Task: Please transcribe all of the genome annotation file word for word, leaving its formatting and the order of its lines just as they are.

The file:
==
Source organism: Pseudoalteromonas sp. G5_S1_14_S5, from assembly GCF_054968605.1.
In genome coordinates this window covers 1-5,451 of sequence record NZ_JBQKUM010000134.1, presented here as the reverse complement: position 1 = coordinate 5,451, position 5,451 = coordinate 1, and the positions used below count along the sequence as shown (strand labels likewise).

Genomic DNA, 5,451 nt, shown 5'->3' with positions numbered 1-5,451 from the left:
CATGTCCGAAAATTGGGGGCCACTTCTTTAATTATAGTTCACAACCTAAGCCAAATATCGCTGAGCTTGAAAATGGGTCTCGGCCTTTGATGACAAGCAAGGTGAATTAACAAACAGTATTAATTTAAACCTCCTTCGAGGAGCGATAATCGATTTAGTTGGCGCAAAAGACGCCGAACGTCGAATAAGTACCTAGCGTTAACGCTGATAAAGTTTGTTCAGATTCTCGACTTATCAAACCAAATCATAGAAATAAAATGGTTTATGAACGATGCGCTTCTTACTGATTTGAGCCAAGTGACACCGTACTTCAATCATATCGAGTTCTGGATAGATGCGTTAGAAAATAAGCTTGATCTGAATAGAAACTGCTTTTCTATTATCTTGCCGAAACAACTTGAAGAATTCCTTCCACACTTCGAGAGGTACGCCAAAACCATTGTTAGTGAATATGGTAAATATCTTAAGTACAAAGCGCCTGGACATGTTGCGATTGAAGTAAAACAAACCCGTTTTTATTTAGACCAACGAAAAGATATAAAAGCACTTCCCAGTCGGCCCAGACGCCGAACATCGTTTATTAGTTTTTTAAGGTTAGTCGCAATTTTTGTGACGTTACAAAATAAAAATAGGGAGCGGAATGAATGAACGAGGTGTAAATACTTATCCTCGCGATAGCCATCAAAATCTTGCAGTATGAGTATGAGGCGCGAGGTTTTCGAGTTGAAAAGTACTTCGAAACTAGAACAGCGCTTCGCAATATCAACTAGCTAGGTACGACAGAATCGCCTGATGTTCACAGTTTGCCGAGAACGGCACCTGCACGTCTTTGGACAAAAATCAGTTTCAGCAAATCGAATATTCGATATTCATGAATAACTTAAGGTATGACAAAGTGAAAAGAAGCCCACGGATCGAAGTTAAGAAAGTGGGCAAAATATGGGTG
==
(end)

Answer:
Source organism: Pseudoalteromonas sp. G5_S1_14_S5, from assembly GCF_054968605.1.
In genome coordinates this window covers 1-5,451 of sequence record NZ_JBQKUM010000134.1, presented here as the reverse complement: position 1 = coordinate 5,451, position 5,451 = coordinate 1, and the positions used below count along the sequence as shown (strand labels likewise).

Genomic DNA, 5,451 nt, shown 5'->3' with positions numbered 1-5,451 from the left:
CATGTCCGAAAATTGGGGGCCACTTCTTTAATTATAGTTCACAACCTAAGCCAAATATCGCTGAGCTTGAAAATGGGTCTCGGCCTTTGATGACAAGCAAGGTGAATTAACAAACAGTATTAATTTAAACCTCCTTCGAGGAGCGATAATCGATTTAGTTGGCGCAAAAGACGCCGAACGTCGAATAAGTACCTAGCGTTAACGCTGATAAAGTTTGTTCAGATTCTCGACTTATCAAACCAAATCATAGAAATAAAATGGTTTATGAACGATGCGCTTCTTACTGATTTGAGCCAAGTGACACCGTACTTCAATCATATCGAGTTCTGGATAGATGCGTTAGAAAATAAGCTTGATCTGAATAGAAACTGCTTTTCTATTATCTTGCCGAAACAACTTGAAGAATTCCTTCCACACTTCGAGAGGTACGCCAAAACCATTGTTAGTGAATATGGTAAATATCTTAAGTACAAAGCGCCTGGACATGTTGCGATTGAAGTAAAACAAACCCGTTTTTATTTAGACCAACGAAAAGATATAAAAGCACTTCCCAGTCGGCCCAGACGCCGAACATCGTTTATTAGTTTTTTAAGGTTAGTCGCAATTTTTGTGACGTTACAAAATAAAAATAGGGAGCGGAATGAATGAACGAGGTGTAAATACTTATCCTCGCGATAGCCATCAAAATCTTGCAGTATGAGTATGAGGCGCGAGGTTTTCGAGTTGAAAAGTACTTCGAAACTAGAACAGCGCTTCGCAATATCAACTAGCTAGGTACGACAGAATCGCCTGATGTTCACAGTTTGCCGAGAACGGCACCTGCACGTCTTTGGACAAAAATCAGTTTCAGCAAATCGAATATTCGATATTCATGAATAACTTAAGGTATGACAAAGTGAAAAGAAGCCCACGGATCGAAGTTAAGAAAGTGGGCAAAATATGGGTG